As mobile computing continues to consume the PC’s lunch, a core part of that cannibalisation story is of course the growth in tablet ownership. Analyst Forrester has put out a new forecast for the global tablet market, which predicts tablet sales will continue their rocket-like growth trajectory in the coming years, with a projected compound annual growth rate of 25.6% between 2012 and 2017.
Forrester predicts tablets will exceed a worldwide installed base of 905 million in five years’ time, with annual projected sales of 381.23 million in 2017.
Back in 2010, the year Steve Jobs’ unboxed the first-gen iPad, the global installed base for slates was a mere 15 million+ showing the category has achieved what Forrester dubs “hyper-growth”. The analyst is forecasting more than 327 million tablets will be in use worldwide this year. (Apple’s category leading iPad achieved cumulative sales of more than 140 million as of Q2 2013.)
Tablets represent “the most successful branch” of today’s fragmented computer market, according to Forrester, both by penetration rates and diversity of competition within the category. In the future, it’s expecting tablets to power new types of “collaborative computing” behaviour — involving the use of multiple slates or “tablet-like devices” that support multi-user interaction.
Forrester is predicting that a healthy majority (60%) of online consumers in North America will own a tablet by 2017. In Europe this figure will be lower, at just under half (42%). While in the developing world it expects tablet penetration rates to remain under a quarter (25%) in aggregate by 2017, although it expects certain “wealthier Asian markets” — such as Singapore and South Korea — to feature tablets as established, “universal computing tools” by then.
Tablets at work
The report also delves into what people are using tablets for — vs traditional PCs and smartphones. Use of computing device type varies considerably by location and mobility status, with tablets being most commonly used at home, according to Forrester’s survey (76% of respondents reported using their slates here). The next most popular location for tablets was ‘at the work desk’, cited by 58% of respondents, underlining the important role tablets have carved out in the business space. A further 49% reported using tablets at ‘other room at work’.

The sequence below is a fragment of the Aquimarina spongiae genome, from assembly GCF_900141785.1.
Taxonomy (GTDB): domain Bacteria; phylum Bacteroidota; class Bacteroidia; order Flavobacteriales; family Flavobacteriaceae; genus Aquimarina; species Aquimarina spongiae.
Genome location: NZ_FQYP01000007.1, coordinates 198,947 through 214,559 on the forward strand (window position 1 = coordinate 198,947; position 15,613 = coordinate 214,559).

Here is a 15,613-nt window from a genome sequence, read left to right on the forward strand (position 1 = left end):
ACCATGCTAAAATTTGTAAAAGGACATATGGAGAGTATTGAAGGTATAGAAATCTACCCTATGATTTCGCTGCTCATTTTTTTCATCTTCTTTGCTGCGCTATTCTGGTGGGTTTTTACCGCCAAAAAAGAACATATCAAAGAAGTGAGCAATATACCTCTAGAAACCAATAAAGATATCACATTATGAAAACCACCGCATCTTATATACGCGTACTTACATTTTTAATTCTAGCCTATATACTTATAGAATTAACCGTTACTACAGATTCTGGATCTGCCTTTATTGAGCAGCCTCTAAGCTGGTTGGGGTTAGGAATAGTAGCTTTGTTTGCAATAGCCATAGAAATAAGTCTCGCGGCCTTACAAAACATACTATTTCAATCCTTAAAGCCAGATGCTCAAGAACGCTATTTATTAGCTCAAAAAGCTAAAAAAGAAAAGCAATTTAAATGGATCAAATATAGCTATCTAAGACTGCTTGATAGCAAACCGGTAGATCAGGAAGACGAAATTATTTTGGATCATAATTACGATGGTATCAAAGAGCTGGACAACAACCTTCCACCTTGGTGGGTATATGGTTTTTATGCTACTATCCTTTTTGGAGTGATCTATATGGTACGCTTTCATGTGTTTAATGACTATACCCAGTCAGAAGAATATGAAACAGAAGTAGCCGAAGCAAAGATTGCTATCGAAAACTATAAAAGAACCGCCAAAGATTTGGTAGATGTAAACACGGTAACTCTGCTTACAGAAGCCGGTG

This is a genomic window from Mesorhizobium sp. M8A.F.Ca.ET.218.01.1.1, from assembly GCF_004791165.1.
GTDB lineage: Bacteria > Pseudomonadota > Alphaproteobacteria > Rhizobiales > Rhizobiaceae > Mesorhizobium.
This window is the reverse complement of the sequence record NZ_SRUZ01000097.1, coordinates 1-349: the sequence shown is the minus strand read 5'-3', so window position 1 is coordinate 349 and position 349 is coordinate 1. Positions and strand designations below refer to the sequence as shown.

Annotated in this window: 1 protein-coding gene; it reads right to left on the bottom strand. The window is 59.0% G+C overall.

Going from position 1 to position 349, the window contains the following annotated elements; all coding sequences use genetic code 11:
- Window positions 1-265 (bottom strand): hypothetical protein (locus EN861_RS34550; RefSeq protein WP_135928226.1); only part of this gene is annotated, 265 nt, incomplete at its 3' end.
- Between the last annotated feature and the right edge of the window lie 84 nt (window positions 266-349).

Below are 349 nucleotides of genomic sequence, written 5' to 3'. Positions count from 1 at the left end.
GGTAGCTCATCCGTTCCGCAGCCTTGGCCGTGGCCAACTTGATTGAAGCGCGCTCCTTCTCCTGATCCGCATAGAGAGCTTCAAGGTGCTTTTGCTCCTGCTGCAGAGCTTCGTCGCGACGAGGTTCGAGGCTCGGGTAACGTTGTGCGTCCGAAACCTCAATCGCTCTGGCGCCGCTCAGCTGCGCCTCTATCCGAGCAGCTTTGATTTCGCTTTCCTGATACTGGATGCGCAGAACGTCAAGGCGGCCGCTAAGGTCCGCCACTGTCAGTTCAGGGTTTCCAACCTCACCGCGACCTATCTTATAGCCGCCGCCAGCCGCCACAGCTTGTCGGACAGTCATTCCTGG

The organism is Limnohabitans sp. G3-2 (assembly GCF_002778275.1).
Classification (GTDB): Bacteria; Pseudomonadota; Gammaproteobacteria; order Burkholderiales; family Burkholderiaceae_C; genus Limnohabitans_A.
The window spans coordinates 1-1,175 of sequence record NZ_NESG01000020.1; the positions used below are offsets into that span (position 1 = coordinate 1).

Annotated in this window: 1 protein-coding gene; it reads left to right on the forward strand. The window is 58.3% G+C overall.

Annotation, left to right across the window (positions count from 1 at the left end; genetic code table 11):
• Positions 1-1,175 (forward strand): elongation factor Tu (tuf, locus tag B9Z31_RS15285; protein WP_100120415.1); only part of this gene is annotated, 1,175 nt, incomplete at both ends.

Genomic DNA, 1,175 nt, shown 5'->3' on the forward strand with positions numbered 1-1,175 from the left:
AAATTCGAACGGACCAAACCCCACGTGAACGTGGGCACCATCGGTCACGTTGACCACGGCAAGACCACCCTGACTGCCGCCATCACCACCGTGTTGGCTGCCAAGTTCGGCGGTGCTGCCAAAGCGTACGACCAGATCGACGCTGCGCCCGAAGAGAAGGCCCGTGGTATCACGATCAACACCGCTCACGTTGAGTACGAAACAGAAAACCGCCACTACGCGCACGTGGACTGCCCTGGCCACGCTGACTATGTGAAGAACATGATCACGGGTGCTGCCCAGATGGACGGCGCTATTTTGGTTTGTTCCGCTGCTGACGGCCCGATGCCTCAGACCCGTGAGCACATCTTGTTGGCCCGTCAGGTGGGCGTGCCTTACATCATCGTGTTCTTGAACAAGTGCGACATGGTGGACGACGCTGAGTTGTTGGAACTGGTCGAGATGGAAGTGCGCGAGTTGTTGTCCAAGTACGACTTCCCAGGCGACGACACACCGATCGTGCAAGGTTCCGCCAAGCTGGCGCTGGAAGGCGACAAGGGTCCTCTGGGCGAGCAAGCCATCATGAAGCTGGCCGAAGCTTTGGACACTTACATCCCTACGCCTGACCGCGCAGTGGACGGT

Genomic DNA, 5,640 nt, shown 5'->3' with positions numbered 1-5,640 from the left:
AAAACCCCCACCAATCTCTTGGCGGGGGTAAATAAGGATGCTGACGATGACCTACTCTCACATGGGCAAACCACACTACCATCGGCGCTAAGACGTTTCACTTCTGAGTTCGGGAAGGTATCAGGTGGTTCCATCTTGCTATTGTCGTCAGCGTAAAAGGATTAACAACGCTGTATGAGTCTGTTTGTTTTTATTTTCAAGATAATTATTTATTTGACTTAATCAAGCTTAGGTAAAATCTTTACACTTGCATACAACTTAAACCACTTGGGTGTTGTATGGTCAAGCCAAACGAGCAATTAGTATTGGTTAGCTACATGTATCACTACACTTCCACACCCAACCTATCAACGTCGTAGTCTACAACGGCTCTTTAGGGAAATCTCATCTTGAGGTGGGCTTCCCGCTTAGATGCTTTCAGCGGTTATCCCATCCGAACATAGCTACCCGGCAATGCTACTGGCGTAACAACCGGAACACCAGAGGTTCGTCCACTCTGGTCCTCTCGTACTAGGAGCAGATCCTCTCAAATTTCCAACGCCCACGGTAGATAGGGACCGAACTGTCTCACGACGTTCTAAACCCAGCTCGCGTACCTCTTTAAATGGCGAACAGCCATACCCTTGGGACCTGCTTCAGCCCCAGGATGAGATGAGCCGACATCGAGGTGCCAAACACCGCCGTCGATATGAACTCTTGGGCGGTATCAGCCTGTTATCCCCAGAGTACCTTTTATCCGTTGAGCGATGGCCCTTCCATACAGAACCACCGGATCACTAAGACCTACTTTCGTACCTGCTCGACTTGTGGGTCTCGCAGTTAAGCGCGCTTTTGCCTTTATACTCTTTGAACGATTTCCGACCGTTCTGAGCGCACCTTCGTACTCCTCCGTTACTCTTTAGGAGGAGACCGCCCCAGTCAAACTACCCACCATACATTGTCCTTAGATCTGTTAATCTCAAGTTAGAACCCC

“Business applicability shows the full potential of tablets,” notes Forrester in the report. “A comparison of where workers leverage PCs, tablets, and smartphones shows that while PCs rule the desk, tablets rival smartphones in terms of their mobility.”
The report also notes that the tablet market is fragmenting across a variety of form factors, OSes, connectivity and accessories — something Forrester expects to continue, as it says “buyers don’t hold uniform preferences on tablet sizes”. In other words, it’s horses for courses where slates are concerned.
So, while “many” potential tablet buyers (61% of surveyed consumers) gravitate towards “traditional” tablets (i.e. those with screens between 8.9 to 10.1 inches), Forrester notes that smaller slates (7 to 7.9 inches) have a preference share of around 16%. And very large tablets (10.1 inches+) were of interest to a still relatively sizeable 11%. And a full 12% of surveyed consumers didn’t know which size slate to buy yet.
Turning to tablet OSes, Forrester said it expects Apple to maintain its tablet lead, with iOS and the iPad, but also predicts continued growth for Android, principally from Samsung and Amazon tablet hardware. It also envisages Microsoft Windows-based tablets gaining traction in future — but notes that the apps situation needs “great improvements” before that can happen.
“Forrester believes that Windows will find a foothold in the tablet market but that it will require great improvements in the ecosystem, specifically the number and quality of Modern UI apps, for this to happen,” the report notes.
Looking ahead, the analyst expects tablets to continue to encourage new types of collaborative computing. Possible scenarios include interaction on a TV-sized, single screen, multi-touch supporting tablet-like device — it cites Lenovo’s IdeaCenter Horizon and Microsoft’s PixelSense technology as examples of the kind of tech it’s thinking about here.
It also sees the rise in usage of multiple tablets linked together by collaborative apps, such as Labs’ MindMeld app.
“Using the MindMeld application, [tablet users in multiple, remote locations] join a collaborative workspace that updates in real time during the call. The MindMeld app “listens” to the conversation, surfacing themes and topics word-cloud style. It then leverages an anticipatory computing engine to find relevant content (say, from the Web) that it surfaces on those topics,” the report notes. “These pictures, videos, articles, and other content create a richer conversation as well as a record of the collaborative experience that should drive stronger, more effective, more data-supported collaboration.”
It also expected tablets to play a key role in the rise of smart connected devices such as health tracking kit and home automation devices — as “management console devices”.